The Lebanese army has launched an investigation into the assassination of a senior army officer killed in a car bombing on the outskirts of Beirut Wednesday.
Brigadier General Francois al-Hajj and his driver were killed shortly after leaving his home on way to the military headquarters. The initial investigation indicates that a car packed with explosives and parked by the roadside was detonated by remote control.
There has been no claim of responsibility for the attack in the Christian town of Baabda.
Lebanese newspapers say authorities are looking into possible link to Islamist militants.
General Hajj played a key role in the army offensive against al-Qaida-inspired militants at a Palestinian refugee camp, Nahr al-Bared, earlier this year.
He was considered a top candidate to become the next head of Lebanon's army.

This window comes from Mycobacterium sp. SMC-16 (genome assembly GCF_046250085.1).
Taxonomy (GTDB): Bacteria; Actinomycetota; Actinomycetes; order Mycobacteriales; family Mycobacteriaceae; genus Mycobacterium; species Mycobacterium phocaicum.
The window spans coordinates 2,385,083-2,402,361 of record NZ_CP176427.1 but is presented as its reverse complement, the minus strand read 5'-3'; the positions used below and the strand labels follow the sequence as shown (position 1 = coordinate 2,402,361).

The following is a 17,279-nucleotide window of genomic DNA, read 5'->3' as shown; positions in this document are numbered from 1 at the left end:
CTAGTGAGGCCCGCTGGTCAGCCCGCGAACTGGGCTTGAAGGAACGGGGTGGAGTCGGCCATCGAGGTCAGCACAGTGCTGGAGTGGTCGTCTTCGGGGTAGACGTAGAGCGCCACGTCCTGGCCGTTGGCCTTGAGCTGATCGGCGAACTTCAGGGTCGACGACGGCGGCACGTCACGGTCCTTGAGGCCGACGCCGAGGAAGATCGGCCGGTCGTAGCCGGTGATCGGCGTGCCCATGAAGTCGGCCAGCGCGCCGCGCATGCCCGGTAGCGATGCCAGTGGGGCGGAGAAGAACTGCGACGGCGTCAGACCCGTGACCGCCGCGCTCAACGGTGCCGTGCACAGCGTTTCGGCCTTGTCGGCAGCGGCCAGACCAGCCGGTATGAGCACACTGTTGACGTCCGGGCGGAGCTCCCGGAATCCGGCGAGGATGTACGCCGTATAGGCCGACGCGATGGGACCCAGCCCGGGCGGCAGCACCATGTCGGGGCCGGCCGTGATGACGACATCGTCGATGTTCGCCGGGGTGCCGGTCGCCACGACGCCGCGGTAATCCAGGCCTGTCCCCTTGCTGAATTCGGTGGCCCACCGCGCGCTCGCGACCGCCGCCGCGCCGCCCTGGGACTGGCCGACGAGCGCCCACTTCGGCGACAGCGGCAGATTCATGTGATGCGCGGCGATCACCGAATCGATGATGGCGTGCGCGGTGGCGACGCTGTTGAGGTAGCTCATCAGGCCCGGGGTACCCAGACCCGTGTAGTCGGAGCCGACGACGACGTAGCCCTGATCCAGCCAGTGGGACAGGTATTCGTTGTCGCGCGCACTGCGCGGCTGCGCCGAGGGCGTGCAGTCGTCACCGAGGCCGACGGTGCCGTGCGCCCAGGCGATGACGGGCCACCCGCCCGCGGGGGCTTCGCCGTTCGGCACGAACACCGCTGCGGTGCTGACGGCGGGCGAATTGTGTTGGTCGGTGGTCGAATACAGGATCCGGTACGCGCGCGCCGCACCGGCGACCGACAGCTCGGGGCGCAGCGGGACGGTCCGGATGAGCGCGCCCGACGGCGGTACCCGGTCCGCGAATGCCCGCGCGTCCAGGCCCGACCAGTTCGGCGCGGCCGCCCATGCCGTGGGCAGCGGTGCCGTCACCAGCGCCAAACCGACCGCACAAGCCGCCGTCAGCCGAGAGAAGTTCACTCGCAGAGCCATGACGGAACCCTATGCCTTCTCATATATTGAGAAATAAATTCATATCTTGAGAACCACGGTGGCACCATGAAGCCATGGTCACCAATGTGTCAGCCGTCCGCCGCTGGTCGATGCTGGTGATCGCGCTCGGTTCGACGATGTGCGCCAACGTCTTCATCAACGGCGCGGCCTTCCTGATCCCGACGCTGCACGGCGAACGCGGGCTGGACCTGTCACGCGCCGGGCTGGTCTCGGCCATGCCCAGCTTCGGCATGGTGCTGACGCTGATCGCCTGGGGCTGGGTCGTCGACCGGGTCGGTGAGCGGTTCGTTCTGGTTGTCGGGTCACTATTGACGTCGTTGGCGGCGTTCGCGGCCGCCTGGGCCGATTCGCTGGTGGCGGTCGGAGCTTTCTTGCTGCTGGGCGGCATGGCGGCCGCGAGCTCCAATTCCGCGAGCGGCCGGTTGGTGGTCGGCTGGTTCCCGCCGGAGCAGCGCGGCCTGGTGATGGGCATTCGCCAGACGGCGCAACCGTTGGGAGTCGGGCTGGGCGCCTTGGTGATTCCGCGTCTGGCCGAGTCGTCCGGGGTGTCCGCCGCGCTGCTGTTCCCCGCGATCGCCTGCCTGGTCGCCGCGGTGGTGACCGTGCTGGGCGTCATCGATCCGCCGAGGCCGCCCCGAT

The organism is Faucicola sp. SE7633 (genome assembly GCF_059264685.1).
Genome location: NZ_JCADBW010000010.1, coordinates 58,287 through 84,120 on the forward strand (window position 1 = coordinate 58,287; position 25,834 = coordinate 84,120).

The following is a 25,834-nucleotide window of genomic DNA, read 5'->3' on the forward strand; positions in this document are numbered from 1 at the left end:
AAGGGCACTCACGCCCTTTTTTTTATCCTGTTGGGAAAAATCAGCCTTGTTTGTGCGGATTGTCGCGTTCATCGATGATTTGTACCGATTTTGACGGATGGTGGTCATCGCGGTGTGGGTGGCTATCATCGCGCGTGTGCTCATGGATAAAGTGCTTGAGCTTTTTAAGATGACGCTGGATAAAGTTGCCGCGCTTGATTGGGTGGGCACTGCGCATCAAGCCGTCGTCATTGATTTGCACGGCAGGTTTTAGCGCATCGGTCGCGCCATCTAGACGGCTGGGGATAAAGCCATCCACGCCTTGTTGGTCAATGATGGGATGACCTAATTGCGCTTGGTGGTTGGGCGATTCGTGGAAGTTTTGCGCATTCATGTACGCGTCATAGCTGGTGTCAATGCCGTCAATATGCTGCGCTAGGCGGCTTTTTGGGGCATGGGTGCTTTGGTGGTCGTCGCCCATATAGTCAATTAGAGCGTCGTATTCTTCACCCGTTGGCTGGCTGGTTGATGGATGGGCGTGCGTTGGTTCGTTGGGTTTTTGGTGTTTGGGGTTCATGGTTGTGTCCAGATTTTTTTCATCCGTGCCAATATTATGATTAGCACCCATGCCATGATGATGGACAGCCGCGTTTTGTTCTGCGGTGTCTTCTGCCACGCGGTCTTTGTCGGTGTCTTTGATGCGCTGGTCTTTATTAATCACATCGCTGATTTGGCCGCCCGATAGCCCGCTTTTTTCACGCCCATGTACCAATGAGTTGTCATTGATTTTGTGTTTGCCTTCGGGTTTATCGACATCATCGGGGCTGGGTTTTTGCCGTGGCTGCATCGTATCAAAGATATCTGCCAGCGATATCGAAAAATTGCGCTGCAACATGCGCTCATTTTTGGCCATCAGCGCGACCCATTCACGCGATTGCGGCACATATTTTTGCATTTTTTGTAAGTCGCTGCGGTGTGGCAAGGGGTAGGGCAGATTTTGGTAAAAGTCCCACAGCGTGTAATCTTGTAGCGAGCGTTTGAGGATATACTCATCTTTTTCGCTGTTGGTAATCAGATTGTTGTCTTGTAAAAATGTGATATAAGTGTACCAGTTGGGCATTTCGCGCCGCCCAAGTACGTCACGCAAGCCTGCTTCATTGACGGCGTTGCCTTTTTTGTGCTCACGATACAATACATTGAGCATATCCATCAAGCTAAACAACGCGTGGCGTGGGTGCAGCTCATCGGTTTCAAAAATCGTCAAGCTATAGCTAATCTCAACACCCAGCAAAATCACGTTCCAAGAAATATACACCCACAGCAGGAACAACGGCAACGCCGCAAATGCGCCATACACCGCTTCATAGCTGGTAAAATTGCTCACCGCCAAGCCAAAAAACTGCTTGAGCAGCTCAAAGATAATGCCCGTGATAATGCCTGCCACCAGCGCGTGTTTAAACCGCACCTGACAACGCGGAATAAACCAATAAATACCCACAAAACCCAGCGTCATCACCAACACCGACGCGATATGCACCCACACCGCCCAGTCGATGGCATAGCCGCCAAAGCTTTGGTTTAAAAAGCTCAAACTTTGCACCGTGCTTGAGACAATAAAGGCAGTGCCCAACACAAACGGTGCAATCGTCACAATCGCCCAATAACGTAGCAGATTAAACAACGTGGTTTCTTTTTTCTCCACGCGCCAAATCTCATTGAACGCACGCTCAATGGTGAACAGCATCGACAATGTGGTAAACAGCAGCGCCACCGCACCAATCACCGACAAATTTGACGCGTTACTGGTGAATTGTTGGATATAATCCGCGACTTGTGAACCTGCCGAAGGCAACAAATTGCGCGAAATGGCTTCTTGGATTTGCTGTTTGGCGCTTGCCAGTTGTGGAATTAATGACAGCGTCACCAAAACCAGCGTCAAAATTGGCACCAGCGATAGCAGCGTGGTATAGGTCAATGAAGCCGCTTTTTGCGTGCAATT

The attack follows the assassination of eight prominent anti-Syrian figures in Lebanon over the last two years. Syria has denied involvement in any of the attacks.
Syrian Foreign Minister Walid Moallem denounced the assassination of General Hajj, saying it threatens Lebanon's stability.
The U.N. Security Council has condemned the killing of the Lebanese army officer and urged Lebanon to go forward with its planned - and much delayed - presidential elections, despite the violence.
The current head of the army, General Michel Suleiman, is poised to be elected Lebanon's president.
However, a parliamentary vote to elect a new president has been postponed eight times as rival political leaders remain divided on several issues, including how to amend the constitution to enable the army chief to take the office of president.
Parliament speaker Nabih Berri has set December 17 as the new date for the vote.
Some information for this report was provided by AP and Reuters.